Italy was determined to turn over a new leaf, but 1944 began with US forces landing at Anzio on 22 January. The Germans opposed a tenacious resistance on the Gustav Line, which was strongly hit: eventually, on 15 February, the abbey of Montecassino was bombed and destroyed, causing many civilian victims. Only a month later, the same fate awaited the city of Cassino, which was virtually razed to the ground by strong explosions.
In May, the Gustav Line was broken down right in Cassino, and the allies started heading towards Rome. The city of Cassino was reduced to a pile of rubble and nothing of its old appearance was preserved.
It was on 4 June when the allies, led by General Mark Wayne Clark, liberated Rome without encountering any resistance, being instead welcomed with enthusiasm by the Roman population. The Germans, with Kesserling, were therefore forced to retreat to the north.
Meanwhile, the Japanese too were forced to abandon the occupied territories, while on the eastern front the Red Army was heading towards the Balkans and Central Europe, pointing to Germany.
1944 was for the Allies the year of opening of the second front after the Italian one. Stalin, Roosevelt and Churchill planned the Normandy landings to be put in place between 5 and 6 June. This operation was called “Operation Overlord”. The Germans found themselves wrong-footed and, after only two months of fighting, the Allies broke through the enemy defences and began the conquest of northern France. It was on 26 August when the Allies and General De Gaulle entered Paris, and, around mid-September, France was completely free.
11 January – Verona: Galeazzo Ciano, Emilio De Bono, Giovanni Marinelli, Carlo Pareschi and Luciano Gottardi are executed enforcing the judgment of the Special Court.
12 January – Italy: the Battle of Monte Cassino begins
24 January: Sandro Pertini and Giuseppe Saragat escape from the Regina Coeli prison.
25 January: the Gestapo arrests in Rome Colonel Giuseppe Cordero Lanza di Montezemolo, the head of the military conspiracy centre, who will then be killed at the Fosse Ardeatine.
20 March: an eruption of Vesuvius seriously damages the towns of Terzigno, Pompei, Scafati, Angri, Nocera Inferiore, Nocera Superiore, Pagani, Poggiomarino and Cava de’ Tirreni.
12 April: King Vittorio Emanuele III announces on the radio his abdication in favour of his son, Umberto II, to be implemented soon after the liberation of Rome.
6 May: the daily newspaper “Il Tempo” is established in Rome.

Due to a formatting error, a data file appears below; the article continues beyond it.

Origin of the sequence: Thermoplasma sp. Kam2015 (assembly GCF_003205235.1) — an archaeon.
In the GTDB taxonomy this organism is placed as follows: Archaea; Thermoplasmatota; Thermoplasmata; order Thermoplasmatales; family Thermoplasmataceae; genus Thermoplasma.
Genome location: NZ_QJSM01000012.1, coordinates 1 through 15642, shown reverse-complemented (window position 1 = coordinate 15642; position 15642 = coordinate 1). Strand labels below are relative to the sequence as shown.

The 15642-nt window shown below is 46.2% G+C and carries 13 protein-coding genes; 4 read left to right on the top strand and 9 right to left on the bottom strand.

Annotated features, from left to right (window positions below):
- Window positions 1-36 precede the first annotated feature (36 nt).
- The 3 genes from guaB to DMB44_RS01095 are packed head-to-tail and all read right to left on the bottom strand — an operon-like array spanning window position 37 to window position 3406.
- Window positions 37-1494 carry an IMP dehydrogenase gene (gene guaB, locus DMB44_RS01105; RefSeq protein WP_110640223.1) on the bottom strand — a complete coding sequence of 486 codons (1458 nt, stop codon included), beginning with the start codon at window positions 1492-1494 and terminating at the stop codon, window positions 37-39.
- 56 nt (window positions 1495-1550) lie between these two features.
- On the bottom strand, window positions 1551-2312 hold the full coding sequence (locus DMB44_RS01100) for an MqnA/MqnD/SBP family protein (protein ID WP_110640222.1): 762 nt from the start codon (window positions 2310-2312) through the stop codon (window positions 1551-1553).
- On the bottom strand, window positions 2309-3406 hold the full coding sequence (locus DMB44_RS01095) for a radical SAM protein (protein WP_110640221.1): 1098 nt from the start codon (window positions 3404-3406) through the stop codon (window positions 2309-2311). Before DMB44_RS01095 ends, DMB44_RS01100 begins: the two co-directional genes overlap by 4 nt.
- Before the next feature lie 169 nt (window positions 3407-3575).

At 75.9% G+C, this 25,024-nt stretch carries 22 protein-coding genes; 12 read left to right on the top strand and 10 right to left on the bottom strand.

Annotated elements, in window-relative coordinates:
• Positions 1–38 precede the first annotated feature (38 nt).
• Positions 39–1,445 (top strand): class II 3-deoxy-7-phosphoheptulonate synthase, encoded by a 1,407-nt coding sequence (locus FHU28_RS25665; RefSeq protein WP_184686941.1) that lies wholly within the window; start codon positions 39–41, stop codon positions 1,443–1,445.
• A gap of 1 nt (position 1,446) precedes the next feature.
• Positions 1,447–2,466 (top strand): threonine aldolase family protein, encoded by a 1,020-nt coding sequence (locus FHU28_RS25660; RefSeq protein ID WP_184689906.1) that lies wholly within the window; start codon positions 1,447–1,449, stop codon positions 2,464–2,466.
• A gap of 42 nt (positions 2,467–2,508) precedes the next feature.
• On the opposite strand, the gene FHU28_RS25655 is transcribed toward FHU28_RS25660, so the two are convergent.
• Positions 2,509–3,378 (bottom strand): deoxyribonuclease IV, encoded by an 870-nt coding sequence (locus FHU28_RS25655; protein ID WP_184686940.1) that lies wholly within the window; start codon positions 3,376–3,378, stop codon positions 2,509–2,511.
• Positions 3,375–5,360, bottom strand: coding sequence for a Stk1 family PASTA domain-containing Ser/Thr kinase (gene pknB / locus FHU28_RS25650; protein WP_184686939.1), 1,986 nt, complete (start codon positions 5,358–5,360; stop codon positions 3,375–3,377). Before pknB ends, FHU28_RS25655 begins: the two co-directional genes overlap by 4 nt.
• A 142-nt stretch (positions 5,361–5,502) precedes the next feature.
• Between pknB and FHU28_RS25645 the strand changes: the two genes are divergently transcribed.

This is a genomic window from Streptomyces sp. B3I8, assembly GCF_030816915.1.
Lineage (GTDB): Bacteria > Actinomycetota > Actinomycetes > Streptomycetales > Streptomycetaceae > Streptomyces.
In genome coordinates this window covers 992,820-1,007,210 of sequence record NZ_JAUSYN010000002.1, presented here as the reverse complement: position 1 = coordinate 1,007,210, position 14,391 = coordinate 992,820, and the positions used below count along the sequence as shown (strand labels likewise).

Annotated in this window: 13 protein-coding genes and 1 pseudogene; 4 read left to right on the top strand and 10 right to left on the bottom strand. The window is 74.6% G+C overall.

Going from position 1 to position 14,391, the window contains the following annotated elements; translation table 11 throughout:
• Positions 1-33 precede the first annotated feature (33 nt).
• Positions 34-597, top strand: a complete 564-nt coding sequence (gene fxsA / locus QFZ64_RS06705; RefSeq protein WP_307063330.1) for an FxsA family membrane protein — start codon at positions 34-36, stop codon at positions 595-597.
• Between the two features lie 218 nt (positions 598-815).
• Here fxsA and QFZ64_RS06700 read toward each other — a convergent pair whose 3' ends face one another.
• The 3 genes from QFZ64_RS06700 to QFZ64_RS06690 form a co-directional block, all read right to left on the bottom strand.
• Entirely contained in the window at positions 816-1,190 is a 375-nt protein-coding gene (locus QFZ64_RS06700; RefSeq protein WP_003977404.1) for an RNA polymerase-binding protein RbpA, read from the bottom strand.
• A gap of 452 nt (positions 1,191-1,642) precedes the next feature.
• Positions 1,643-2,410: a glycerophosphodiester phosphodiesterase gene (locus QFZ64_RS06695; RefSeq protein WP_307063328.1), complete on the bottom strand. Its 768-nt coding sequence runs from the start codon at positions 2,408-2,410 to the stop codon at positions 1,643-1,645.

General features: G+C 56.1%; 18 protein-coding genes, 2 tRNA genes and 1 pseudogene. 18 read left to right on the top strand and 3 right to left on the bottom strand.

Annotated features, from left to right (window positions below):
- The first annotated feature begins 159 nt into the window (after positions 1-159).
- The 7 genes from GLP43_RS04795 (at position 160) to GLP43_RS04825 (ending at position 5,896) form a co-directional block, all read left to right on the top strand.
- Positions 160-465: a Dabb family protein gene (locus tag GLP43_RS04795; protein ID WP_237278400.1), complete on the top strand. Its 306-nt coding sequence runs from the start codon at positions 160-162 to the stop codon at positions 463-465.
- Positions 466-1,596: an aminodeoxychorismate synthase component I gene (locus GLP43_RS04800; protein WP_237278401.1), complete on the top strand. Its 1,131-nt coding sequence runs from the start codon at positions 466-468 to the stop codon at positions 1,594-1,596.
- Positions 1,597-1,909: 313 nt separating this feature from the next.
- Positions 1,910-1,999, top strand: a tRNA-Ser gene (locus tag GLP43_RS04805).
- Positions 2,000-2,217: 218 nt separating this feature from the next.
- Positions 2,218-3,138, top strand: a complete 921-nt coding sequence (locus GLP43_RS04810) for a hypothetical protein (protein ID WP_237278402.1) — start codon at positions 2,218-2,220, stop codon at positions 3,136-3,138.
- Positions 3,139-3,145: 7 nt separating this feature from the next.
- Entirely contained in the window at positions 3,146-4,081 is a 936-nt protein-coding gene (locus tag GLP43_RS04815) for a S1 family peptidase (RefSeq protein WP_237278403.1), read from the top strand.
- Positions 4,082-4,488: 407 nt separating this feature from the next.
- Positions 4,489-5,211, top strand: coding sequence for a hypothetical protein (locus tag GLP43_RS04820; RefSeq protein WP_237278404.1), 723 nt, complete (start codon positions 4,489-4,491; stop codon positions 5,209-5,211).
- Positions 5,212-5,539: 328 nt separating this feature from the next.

2 July: in Los Angeles, Norman Granz, an American producer and record company owner, organises the Jazz at the Philharmonic concert (aka “JATP”), one of the most important moments in the history of jazz.
2 December: death of Filippo Tommaso Marinetti, founder of the Futurist movement.
Institution of the Golden Globe awards for cinema.
Sweden: the law of 1864 that criminalised homosexuality is abolished.
Discovery of the first antihistamine. Daniel Bovet, at the Institut Pasteur in Paris, discovers the antihistamine effects of pyrilamine (mepyramine), effective against allergic reactions.
First artificial kidney. Designed and built by the Dutch doctor Willem Kolf, it is a real artificial organism able to mechanically purify the patient’s blood from the metabolic waste present in it in cases of renal failure and acute kidney injury, in which usual therapies would prove ineffective.
The Second World War
In the course of the two decades from 1920 to 1939, Europe saw the development of all the preconditions that would soon trigger the Second World War.
A devastating conflict, fought with modern weapons, which involved for the first time the entire civilian population.
World War II was fought from 1 September 1939 to 8 May 1945 in Europe, and from 7 December 1941 to 2 September 1945 in Asia. Germany, Italy and Japan, united in the Rome-Berlin-Tokyo Axis, were destroyed by the conflict, while the United States, the USSR and Great Britain would thereafter define the new world order.
During the conflict, Hitler maintained a ferocious conduct, claiming that the Aryan race was superior to all other races. Millions of people were interned in concentration camps, the most famous of which being Auschwitz. Italy was the theatre of war starting in 1943, when it was virtually divided in two, namely: the Kingdom of the South to the south, and Mussolini’s Republic of Salò to the north. The line that separated the peninsula was called the Gustav Line, which was completely broken down when the city of Cassino suffered heavy bombing.
Following numerous battles fought over seven years of war, the latter came to an end with the Japanese massacre: the USA actually dropped the first terrible atomic bombs on Hiroshima and Nagasaki.